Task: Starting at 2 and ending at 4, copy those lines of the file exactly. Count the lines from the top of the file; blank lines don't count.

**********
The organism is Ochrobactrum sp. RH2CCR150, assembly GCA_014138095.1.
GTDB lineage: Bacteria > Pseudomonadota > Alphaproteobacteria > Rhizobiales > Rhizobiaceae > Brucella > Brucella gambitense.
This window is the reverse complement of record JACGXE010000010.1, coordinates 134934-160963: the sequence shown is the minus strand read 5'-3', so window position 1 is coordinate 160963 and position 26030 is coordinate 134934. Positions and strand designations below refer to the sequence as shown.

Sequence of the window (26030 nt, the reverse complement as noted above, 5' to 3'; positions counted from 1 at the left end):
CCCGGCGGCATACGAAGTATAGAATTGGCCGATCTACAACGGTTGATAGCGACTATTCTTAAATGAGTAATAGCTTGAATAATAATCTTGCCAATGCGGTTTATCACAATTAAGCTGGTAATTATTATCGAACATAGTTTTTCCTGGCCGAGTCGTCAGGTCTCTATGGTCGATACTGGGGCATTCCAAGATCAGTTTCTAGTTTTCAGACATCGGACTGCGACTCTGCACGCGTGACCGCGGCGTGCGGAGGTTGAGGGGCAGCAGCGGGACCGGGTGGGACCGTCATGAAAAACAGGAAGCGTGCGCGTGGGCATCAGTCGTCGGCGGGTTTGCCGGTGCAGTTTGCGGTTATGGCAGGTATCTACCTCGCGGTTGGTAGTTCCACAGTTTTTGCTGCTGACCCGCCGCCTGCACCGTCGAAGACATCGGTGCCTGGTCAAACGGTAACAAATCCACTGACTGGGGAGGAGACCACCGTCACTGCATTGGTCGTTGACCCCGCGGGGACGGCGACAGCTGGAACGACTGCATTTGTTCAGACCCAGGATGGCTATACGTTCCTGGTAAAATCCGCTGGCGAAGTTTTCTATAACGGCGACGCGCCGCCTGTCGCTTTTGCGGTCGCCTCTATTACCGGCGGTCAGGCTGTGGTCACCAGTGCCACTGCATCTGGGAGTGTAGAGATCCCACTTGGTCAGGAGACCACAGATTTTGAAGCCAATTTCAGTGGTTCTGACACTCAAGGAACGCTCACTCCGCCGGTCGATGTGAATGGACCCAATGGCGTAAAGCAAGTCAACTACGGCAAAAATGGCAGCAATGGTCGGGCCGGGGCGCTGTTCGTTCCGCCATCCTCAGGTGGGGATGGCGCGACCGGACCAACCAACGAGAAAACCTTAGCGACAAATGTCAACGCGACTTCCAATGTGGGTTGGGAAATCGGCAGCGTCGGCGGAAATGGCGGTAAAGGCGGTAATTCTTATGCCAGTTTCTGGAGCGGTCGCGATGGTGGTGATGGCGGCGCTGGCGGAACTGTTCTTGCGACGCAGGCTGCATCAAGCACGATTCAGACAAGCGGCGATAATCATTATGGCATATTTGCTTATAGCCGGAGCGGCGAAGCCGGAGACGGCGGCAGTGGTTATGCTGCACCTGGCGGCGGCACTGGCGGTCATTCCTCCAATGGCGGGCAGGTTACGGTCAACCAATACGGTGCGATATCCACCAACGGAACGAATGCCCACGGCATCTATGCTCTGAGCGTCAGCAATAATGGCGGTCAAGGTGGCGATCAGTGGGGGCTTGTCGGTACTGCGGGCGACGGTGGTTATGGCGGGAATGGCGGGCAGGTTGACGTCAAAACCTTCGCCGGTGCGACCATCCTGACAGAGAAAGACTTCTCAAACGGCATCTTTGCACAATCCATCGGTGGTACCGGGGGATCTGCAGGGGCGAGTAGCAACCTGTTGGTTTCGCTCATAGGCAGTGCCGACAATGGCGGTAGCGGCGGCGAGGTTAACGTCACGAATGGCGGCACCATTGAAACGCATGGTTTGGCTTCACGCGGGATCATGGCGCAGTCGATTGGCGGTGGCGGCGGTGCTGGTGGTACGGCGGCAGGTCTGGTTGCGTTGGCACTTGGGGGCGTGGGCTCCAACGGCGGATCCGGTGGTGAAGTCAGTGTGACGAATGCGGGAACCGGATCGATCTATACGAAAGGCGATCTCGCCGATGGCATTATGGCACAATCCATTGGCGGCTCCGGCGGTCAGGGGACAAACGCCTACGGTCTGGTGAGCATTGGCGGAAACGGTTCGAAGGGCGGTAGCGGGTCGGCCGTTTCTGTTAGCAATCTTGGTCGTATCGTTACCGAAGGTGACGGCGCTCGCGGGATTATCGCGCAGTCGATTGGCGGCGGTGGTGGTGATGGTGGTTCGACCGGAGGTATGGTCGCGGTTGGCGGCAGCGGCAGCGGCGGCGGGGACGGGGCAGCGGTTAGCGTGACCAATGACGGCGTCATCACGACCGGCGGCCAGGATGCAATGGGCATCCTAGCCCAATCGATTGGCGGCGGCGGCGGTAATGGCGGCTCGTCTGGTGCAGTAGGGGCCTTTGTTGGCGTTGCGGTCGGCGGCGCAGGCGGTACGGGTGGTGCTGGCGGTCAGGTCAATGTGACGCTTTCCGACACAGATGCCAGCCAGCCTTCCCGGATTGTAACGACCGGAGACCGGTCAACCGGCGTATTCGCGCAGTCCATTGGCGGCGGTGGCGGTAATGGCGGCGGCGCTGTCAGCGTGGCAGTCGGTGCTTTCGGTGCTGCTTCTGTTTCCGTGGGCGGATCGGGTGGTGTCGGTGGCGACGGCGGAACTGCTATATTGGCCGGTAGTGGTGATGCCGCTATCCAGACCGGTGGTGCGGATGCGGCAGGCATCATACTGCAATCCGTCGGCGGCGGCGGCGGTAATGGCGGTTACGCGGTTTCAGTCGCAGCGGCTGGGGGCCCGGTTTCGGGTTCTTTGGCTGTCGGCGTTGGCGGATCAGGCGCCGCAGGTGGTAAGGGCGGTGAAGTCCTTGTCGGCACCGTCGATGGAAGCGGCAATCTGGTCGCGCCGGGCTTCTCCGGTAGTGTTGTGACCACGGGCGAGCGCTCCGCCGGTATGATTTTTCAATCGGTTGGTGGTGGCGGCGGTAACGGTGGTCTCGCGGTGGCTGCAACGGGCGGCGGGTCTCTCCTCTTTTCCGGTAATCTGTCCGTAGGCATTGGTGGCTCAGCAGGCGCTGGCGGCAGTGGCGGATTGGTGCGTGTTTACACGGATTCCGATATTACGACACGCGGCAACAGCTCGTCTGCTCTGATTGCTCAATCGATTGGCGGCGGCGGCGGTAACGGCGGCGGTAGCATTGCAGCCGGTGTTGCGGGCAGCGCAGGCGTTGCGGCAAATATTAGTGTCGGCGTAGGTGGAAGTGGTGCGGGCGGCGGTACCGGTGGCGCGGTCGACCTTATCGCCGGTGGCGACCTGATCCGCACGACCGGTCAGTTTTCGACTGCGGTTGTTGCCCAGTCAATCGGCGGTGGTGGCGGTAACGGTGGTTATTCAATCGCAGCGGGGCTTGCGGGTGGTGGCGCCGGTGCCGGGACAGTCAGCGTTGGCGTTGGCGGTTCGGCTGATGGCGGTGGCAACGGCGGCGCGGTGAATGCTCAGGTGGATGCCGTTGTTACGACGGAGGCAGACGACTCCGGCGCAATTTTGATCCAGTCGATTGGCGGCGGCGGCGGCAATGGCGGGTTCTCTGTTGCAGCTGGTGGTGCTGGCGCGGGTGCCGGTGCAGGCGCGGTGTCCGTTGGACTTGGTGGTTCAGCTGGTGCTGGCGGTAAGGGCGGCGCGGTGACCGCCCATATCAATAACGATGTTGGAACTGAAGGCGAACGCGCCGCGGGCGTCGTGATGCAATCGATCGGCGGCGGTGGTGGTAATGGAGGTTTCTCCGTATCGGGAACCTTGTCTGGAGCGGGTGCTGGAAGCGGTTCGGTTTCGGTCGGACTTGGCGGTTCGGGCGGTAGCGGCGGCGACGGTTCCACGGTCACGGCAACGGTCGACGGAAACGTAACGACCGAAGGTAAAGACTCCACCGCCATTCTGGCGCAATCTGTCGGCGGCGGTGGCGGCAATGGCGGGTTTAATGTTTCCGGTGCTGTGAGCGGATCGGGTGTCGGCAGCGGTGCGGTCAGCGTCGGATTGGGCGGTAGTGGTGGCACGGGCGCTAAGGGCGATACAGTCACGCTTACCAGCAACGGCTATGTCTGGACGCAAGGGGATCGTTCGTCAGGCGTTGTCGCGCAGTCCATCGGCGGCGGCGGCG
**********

GTDB lineage: Bacteria > Pseudomonadota > Alphaproteobacteria > Rhizobiales > Rhizobiaceae > Brucella > Brucella gambitense.
This window is the reverse complement of record JACGXE010000010.1, coordinates 134934-160963: the sequence shown is the minus strand read 5'-3', so window position 1 is coordinate 160963 and position 26030 is coordinate 134934. Positions and strand designations below refer to the sequence as shown.

Sequence of the window (26030 nt, the reverse complement as noted above, 5' to 3'; positions counted from 1 at the left end):